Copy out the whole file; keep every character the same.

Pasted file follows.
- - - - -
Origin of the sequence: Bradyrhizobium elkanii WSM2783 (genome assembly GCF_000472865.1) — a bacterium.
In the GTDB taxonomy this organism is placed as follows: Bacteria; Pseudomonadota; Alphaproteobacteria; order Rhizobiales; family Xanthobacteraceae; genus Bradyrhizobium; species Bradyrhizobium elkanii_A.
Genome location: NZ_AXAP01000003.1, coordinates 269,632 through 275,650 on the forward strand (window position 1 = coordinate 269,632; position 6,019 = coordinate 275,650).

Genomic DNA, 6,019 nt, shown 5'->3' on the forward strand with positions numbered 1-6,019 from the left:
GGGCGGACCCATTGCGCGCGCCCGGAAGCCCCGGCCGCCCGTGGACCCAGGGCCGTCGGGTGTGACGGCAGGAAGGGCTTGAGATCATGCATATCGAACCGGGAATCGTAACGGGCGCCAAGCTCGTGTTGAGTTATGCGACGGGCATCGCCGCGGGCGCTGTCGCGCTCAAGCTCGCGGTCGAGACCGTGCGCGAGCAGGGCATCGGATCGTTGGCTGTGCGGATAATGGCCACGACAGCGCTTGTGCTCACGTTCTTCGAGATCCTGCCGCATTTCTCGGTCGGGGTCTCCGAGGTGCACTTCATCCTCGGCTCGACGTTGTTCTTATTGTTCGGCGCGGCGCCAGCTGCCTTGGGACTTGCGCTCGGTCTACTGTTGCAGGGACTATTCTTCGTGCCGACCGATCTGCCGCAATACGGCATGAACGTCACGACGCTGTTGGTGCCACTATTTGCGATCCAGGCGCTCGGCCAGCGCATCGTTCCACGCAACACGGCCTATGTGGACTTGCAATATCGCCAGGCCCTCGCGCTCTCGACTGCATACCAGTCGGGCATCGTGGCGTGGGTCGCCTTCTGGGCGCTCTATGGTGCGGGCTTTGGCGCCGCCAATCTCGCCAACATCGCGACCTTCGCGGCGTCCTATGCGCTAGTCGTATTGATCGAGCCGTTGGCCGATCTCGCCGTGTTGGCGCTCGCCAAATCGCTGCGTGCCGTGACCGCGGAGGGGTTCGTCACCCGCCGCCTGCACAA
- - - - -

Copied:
Origin of the sequence: Bradyrhizobium elkanii WSM2783 (genome assembly GCF_000472865.1) — a bacterium.
In the GTDB taxonomy this organism is placed as follows: Bacteria; Pseudomonadota; Alphaproteobacteria; order Rhizobiales; family Xanthobacteraceae; genus Bradyrhizobium; species Bradyrhizobium elkanii_A.
Genome location: NZ_AXAP01000003.1, coordinates 269,632 through 275,650 on the forward strand (window position 1 = coordinate 269,632; position 6,019 = coordinate 275,650).

Genomic DNA, 6,019 nt, shown 5'->3' on the forward strand with positions numbered 1-6,019 from the left:
GGGCGGACCCATTGCGCGCGCCCGGAAGCCCCGGCCGCCCGTGGACCCAGGGCCGTCGGGTGTGACGGCAGGAAGGGCTTGAGATCATGCATATCGAACCGGGAATCGTAACGGGCGCCAAGCTCGTGTTGAGTTATGCGACGGGCATCGCCGCGGGCGCTGTCGCGCTCAAGCTCGCGGTCGAGACCGTGCGCGAGCAGGGCATCGGATCGTTGGCTGTGCGGATAATGGCCACGACAGCGCTTGTGCTCACGTTCTTCGAGATCCTGCCGCATTTCTCGGTCGGGGTCTCCGAGGTGCACTTCATCCTCGGCTCGACGTTGTTCTTATTGTTCGGCGCGGCGCCAGCTGCCTTGGGACTTGCGCTCGGTCTACTGTTGCAGGGACTATTCTTCGTGCCGACCGATCTGCCGCAATACGGCATGAACGTCACGACGCTGTTGGTGCCACTATTTGCGATCCAGGCGCTCGGCCAGCGCATCGTTCCACGCAACACGGCCTATGTGGACTTGCAATATCGCCAGGCCCTCGCGCTCTCGACTGCATACCAGTCGGGCATCGTGGCGTGGGTCGCCTTCTGGGCGCTCTATGGTGCGGGCTTTGGCGCCGCCAATCTCGCCAACATCGCGACCTTCGCGGCGTCCTATGCGCTAGTCGTATTGATCGAGCCGTTGGCCGATCTCGCCGTGTTGGCGCTCGCCAAATCGCTGCGTGCCGTGACCGCGGAGGGGTTCGTCACCCGCCGCCTGCACAA